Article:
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Computer Monitors

In looking for a new monitor, I visited Curry's and PC World for advice (ha Ha!).

All their monitors were widescreen and I was told this was the only kind available these days. Aimed at the home market. Dell only seem to have widescreen monitors.

But to my mind, a widescreen reduces the vertical visible area and most business applications are oriented this way. i.e. a Word document scrolls up and down more than side to side. So you need a high monitor rather than a wide one.

Therefore you need to buy a much bigger monitor to get the same vertical viewing size.

My first reaction is that the world is wrong and I am right. But have I missed something? Should I be buying a widescreen or what are the options?


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14th Dec 2009 12:34

4:3 format

What you need is a 4:3 format 19" 1280x1024 resolution monitor like the Flatron L1953S I am looking at now.

Try e-Buyer for some alternatives:

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14th Dec 2009 13:01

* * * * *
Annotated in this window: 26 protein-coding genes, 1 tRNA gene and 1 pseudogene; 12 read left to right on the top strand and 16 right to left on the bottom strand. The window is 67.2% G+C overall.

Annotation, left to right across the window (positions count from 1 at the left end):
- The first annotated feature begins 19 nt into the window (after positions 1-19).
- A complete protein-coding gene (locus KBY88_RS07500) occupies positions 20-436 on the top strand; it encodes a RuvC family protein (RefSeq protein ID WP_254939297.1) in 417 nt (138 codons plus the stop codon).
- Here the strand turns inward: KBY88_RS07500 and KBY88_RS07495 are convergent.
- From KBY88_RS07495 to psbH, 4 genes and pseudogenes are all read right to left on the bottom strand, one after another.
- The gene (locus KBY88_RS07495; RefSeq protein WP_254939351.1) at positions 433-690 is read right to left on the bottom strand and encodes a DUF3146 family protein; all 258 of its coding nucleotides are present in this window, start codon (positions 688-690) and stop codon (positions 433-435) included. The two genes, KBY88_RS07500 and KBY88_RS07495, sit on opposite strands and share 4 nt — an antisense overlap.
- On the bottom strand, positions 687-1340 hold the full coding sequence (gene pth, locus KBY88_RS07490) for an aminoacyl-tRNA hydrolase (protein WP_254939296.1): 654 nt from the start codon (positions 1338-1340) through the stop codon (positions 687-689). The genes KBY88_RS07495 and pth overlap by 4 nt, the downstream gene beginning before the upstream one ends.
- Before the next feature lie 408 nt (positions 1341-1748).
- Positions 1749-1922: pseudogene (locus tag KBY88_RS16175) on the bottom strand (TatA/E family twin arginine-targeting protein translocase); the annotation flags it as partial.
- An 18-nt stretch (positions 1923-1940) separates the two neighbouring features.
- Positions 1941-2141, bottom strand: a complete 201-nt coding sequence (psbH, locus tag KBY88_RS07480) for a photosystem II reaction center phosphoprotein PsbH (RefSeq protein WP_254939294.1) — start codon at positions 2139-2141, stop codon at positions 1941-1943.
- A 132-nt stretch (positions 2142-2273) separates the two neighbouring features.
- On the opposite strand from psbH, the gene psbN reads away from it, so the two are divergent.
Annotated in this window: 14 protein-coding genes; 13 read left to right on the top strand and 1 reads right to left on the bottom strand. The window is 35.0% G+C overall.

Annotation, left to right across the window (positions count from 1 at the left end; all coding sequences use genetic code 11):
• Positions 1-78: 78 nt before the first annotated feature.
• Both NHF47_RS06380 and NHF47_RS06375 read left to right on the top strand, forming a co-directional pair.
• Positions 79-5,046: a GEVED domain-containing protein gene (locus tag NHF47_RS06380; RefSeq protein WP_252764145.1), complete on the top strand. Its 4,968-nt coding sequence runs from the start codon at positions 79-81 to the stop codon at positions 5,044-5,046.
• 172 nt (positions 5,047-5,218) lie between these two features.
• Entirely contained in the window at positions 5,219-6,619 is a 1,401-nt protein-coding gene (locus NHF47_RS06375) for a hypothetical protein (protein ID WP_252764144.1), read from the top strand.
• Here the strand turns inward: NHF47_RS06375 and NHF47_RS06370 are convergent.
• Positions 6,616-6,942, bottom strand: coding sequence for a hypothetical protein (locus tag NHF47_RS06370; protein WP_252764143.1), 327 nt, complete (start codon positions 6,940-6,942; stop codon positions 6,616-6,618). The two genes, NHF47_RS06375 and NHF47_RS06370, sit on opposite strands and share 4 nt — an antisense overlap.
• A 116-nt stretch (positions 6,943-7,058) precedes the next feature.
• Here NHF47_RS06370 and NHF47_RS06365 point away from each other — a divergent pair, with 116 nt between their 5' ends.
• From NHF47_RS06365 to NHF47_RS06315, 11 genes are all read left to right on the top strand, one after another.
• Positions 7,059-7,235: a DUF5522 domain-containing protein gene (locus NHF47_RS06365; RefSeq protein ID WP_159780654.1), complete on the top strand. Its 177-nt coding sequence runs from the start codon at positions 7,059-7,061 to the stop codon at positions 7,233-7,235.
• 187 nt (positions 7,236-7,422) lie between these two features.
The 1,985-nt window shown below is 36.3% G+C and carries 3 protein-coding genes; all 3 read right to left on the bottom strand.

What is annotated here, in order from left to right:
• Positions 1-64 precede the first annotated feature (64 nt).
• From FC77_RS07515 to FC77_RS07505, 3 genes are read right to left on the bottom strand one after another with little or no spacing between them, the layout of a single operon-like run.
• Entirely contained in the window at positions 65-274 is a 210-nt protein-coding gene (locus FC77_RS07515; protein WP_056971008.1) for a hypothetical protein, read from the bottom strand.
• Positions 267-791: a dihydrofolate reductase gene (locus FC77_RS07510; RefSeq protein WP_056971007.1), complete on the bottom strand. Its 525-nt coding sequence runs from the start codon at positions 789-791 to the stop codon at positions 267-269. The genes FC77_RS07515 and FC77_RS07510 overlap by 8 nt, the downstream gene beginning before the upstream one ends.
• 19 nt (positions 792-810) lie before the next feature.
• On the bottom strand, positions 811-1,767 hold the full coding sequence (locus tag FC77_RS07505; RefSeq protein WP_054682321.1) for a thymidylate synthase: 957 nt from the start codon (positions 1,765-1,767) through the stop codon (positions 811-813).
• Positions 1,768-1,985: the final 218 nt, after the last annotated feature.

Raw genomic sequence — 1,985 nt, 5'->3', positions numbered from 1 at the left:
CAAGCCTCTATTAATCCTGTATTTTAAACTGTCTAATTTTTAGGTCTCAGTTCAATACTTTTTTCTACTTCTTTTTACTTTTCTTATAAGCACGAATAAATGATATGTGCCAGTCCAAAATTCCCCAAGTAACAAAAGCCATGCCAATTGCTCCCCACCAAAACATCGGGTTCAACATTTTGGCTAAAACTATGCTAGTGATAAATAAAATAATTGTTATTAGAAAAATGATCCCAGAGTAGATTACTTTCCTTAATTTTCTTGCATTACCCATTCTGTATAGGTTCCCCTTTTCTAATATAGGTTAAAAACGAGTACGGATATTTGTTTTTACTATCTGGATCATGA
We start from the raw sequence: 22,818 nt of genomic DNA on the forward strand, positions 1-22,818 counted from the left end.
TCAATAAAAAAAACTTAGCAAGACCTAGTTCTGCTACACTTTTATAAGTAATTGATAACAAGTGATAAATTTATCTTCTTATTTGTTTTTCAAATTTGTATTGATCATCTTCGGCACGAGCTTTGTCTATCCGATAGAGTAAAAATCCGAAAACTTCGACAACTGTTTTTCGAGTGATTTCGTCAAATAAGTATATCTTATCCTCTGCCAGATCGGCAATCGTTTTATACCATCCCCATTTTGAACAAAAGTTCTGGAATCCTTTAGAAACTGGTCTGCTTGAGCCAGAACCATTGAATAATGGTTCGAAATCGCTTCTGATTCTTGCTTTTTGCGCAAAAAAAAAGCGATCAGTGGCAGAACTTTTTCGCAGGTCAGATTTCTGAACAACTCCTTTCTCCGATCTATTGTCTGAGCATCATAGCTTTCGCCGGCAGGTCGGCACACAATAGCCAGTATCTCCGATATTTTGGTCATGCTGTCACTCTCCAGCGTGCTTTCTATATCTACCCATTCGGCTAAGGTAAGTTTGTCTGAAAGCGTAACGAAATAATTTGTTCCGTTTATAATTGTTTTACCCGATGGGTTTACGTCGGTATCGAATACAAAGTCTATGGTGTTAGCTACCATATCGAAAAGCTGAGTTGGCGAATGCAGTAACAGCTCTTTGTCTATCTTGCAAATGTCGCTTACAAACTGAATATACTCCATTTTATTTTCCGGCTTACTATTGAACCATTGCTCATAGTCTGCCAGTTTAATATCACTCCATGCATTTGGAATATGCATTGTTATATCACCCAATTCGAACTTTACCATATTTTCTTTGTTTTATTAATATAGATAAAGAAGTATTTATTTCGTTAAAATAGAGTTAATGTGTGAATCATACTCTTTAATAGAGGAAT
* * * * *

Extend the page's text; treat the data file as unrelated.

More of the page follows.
Laptops too

Laptops also appear to being going "letterbox" - suitable for watching DVDs, but not for documents - unless they are big enough to let you work with two A4 pages side-by-side ...

What can we do to stamp out this madness - or is it inevitable as the mfrs try to cut costs by using 'standard' displays.

"Stop Shrinking My Laptop Screen" -,2817,2328931,00.asp

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By Anonymous
14th Dec 2009 13:59

Widescreen is actually better

If you get a good enough quality widescreen, or mount it on a desk bracket, you can turn the screen ange through 90 degrees, so it's just the same as viewing an entire page of A4.  Works a treat!! 

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By Anonymous
14th Dec 2009 14:52

90 degrees?

Dont' you get a stiff neck?

How do you turn Windows round 90 degrees?

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14th Dec 2009 16:25

portrait monitors


I have 2 monitors - both "portrait" layout - AOC LM929 with pivot software

They work well for letters, accounts, tax returns, etc which are all A4 portrait shaped documents


Any questions please feel free to ask.

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14th Dec 2009 16:27

Go 24"

Since you can pick up a 24" wide screen for around £200 why mess about with a 19"? 

PC World - LG24" £198  / Hannspree 25" £198

Sooner or later you will upgrade to Windows 7 (Vista was rubbish but windows 7 is great), and with a wide screen you will soon find yourself a fan of the "snap" facility allowing you to have 2 documents open side by side.   




Going to PC World/Currys for advice was about like asking Fred at the pub to do your accounts.

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By pawncob
14th Dec 2009 17:03

open wide

The only problem with widescreen 22+ screens is the amount of mouse movement required to travel across the screen.